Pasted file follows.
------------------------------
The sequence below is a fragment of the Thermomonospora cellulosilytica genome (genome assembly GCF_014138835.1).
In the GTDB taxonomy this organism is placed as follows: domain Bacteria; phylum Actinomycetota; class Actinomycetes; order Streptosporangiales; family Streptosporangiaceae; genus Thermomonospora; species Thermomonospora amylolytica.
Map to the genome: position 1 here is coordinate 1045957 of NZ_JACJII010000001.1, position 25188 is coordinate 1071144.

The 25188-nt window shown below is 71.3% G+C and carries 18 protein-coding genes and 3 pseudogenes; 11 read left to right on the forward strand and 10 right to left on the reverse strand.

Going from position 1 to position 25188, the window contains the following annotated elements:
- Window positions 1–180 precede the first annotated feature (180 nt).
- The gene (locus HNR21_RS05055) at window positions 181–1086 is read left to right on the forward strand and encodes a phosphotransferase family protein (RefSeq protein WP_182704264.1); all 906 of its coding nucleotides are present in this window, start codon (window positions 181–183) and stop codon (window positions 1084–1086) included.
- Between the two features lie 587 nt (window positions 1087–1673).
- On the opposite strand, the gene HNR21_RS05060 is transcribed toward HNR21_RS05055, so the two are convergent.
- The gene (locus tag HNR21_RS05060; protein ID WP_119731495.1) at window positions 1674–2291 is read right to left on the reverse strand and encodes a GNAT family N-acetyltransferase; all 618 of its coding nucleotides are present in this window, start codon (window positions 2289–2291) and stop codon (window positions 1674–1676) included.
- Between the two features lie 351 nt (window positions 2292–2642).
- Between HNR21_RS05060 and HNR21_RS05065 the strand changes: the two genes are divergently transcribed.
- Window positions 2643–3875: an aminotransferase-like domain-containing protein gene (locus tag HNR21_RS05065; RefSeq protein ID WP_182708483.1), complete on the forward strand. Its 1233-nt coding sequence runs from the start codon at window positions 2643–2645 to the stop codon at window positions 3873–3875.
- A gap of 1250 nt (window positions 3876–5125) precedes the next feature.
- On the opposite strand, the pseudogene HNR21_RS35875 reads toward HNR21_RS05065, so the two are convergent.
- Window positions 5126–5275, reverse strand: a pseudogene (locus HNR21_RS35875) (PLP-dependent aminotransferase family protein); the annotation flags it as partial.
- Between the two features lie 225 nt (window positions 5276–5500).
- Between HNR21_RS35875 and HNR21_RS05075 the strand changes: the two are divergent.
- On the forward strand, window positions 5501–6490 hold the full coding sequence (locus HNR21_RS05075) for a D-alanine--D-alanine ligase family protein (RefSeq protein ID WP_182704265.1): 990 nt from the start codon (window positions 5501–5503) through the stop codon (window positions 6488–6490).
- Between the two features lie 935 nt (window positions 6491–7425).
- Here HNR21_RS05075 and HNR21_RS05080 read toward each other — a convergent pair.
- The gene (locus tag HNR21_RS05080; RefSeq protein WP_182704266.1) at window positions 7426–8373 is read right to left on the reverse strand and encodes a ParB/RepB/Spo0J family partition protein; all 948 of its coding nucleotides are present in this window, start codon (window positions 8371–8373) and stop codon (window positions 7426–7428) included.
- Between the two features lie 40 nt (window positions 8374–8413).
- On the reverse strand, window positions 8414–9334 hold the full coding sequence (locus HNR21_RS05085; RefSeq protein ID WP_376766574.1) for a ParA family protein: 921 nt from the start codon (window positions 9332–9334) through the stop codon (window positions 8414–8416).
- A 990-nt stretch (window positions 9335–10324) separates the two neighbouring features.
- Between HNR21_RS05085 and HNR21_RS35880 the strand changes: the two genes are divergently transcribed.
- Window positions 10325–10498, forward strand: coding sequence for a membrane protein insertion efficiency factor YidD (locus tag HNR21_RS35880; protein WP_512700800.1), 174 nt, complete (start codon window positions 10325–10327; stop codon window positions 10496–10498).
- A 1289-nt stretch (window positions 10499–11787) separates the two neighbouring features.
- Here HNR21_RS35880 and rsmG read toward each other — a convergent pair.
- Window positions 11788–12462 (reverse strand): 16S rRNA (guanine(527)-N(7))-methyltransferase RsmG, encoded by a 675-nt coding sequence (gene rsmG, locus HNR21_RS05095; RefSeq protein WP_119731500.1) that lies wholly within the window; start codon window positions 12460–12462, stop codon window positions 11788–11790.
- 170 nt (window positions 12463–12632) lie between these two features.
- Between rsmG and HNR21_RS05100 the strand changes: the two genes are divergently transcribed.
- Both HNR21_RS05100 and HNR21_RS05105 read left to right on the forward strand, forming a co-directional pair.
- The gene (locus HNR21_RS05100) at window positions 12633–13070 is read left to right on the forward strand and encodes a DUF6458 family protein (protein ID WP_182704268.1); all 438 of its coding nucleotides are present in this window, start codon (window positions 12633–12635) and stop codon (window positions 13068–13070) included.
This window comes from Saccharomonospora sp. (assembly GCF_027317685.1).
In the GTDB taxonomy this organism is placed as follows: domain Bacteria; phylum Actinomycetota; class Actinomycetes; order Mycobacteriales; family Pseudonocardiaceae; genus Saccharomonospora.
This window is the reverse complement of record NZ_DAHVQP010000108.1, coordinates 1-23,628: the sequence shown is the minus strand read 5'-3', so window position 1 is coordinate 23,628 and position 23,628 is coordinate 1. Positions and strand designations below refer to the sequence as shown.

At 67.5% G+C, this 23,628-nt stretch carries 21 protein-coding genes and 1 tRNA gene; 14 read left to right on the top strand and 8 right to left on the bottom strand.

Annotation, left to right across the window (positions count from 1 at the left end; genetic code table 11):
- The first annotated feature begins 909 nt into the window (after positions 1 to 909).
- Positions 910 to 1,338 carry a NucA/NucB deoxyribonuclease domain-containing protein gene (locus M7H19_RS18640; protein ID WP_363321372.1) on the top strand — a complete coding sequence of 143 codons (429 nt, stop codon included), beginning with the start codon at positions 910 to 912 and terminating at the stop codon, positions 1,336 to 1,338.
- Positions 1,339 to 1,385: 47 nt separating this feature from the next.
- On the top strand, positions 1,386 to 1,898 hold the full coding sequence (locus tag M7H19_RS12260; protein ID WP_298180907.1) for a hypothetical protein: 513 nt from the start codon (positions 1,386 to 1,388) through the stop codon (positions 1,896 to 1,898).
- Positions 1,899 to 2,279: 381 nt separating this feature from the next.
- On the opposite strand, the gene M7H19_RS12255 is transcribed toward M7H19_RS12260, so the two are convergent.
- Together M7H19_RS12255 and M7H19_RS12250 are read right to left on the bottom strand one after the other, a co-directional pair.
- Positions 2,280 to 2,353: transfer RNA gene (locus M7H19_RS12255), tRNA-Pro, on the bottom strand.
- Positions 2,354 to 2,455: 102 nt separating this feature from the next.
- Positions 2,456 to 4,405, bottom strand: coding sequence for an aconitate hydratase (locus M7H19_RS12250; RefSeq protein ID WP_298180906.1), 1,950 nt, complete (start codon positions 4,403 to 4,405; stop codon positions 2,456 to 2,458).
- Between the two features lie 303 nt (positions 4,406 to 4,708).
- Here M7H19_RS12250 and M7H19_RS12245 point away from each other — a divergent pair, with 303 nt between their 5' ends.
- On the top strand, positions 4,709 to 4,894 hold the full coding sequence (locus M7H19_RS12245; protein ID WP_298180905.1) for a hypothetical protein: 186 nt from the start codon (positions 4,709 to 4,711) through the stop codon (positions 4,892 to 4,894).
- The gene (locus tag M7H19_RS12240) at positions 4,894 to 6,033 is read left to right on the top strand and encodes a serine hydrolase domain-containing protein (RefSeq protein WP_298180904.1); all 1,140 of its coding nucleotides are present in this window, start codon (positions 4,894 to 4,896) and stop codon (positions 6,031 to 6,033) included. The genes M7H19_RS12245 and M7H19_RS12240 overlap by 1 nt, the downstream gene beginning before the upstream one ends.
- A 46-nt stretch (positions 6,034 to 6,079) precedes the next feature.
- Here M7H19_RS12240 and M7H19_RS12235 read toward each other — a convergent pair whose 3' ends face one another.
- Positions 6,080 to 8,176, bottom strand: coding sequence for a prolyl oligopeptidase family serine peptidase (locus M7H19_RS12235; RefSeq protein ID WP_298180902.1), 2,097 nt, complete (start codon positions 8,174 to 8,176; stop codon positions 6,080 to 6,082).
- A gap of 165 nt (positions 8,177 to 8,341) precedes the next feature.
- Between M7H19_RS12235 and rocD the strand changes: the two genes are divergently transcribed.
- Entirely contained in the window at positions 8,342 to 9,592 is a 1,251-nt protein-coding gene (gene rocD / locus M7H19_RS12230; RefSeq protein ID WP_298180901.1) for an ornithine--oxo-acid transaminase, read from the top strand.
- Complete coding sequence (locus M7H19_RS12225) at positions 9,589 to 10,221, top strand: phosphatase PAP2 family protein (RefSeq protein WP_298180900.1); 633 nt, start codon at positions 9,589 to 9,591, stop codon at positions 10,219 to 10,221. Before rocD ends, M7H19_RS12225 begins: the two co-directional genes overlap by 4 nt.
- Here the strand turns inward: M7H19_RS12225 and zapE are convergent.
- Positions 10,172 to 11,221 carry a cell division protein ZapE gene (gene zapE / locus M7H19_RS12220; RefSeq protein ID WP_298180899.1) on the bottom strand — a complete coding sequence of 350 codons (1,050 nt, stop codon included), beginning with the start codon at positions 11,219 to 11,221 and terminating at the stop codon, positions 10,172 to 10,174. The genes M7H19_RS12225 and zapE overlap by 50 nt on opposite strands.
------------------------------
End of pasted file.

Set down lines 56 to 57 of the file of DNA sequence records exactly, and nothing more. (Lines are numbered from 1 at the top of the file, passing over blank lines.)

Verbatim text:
- Positions 6,080 to 8,176, bottom strand: coding sequence for a prolyl oligopeptidase family serine peptidase (locus M7H19_RS12235; RefSeq protein ID WP_298180902.1), 2,097 nt, complete (start codon positions 8,174 to 8,176; stop codon positions 6,080 to 6,082).
- A gap of 165 nt (positions 8,177 to 8,341) precedes the next feature.